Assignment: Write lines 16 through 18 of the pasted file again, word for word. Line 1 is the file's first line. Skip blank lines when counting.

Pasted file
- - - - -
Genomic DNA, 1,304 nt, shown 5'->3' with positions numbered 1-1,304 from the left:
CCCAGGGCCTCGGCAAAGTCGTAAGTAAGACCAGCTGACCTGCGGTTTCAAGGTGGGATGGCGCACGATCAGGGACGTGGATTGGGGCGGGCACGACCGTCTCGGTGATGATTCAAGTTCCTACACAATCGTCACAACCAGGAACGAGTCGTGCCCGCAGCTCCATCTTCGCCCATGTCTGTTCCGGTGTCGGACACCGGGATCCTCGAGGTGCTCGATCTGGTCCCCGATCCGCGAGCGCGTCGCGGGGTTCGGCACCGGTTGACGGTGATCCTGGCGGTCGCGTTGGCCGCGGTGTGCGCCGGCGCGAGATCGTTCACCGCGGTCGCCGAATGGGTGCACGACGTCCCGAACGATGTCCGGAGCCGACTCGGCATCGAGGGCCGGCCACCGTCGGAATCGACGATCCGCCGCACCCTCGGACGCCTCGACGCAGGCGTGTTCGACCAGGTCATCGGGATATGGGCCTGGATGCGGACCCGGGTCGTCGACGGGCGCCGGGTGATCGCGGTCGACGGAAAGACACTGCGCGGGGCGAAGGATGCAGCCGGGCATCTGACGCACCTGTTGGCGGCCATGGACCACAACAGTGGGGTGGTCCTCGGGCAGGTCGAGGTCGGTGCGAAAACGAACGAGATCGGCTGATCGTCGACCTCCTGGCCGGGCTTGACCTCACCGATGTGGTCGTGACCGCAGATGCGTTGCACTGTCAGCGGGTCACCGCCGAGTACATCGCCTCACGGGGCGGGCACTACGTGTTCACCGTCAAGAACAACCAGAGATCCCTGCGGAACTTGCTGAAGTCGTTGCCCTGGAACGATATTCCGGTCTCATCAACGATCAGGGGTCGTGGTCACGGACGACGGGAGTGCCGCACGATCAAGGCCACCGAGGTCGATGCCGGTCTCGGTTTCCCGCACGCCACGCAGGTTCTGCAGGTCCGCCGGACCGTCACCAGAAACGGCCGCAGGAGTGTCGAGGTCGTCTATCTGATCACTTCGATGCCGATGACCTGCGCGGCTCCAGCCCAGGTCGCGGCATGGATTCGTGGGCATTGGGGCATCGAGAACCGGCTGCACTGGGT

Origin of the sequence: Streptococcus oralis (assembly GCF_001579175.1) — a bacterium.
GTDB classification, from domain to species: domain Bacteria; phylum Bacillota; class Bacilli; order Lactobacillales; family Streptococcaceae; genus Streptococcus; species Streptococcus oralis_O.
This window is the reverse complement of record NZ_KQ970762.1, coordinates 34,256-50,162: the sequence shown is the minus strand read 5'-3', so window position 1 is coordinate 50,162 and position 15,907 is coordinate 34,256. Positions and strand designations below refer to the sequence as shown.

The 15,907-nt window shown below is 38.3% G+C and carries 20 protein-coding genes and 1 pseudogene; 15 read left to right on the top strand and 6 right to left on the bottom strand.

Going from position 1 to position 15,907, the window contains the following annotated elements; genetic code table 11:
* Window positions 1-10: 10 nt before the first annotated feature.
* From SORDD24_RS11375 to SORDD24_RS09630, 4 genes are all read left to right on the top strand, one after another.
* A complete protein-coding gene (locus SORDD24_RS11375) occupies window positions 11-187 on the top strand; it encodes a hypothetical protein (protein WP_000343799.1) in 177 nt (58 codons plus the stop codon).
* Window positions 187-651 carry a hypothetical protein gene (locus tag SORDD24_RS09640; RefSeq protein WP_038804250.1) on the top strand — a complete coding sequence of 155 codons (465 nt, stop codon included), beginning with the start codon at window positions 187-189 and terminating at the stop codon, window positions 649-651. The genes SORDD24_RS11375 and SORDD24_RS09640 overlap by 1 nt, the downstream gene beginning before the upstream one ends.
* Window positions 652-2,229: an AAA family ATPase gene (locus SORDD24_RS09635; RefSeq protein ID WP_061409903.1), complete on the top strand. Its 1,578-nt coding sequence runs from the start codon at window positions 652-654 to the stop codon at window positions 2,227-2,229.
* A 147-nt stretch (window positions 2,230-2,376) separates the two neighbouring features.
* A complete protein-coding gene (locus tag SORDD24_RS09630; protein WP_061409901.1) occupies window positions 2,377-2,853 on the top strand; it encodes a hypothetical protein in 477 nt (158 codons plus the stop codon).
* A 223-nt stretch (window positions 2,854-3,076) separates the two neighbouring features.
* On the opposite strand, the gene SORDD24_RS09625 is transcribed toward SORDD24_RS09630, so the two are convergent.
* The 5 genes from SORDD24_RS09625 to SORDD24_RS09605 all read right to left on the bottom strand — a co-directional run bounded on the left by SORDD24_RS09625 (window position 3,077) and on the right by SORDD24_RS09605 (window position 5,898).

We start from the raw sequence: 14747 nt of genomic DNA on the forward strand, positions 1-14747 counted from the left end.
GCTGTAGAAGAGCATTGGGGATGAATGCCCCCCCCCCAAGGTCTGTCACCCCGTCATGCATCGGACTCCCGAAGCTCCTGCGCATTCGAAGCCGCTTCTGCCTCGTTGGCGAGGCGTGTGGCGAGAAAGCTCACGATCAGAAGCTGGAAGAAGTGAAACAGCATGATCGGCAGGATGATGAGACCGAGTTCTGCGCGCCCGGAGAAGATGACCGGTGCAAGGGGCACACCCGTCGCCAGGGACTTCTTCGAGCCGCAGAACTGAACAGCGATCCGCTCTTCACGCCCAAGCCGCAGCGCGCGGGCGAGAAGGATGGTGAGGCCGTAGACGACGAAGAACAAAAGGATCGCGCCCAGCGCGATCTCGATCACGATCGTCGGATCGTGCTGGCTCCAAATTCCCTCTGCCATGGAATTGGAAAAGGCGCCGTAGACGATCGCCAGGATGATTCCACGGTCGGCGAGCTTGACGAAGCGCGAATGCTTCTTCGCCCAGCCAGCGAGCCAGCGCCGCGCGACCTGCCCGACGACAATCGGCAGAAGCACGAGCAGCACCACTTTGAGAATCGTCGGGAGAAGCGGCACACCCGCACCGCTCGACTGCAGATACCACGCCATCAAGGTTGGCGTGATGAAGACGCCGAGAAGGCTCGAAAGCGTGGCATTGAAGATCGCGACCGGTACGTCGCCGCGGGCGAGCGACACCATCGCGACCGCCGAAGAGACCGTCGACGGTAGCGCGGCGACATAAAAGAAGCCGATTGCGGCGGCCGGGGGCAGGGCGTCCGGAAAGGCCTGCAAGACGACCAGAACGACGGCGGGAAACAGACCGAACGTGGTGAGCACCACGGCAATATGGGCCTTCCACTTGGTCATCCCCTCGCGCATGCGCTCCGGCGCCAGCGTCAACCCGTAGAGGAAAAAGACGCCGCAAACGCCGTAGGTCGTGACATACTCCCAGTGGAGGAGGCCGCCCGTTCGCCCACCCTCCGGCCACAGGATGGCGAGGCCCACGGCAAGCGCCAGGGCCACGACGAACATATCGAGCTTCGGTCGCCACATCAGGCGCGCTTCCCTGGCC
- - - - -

* On the opposite strand, the gene SORDD24_RS09625 is transcribed toward SORDD24_RS09630, so the two are convergent.
* The 5 genes from SORDD24_RS09625 to SORDD24_RS09605 all read right to left on the bottom strand — a co-directional run bounded on the left by SORDD24_RS09625 (window position 3,077) and on the right by SORDD24_RS09605 (window position 5,898).

We start from the raw sequence: 14747 nt of genomic DNA on the forward strand, positions 1-14747 counted from the left end.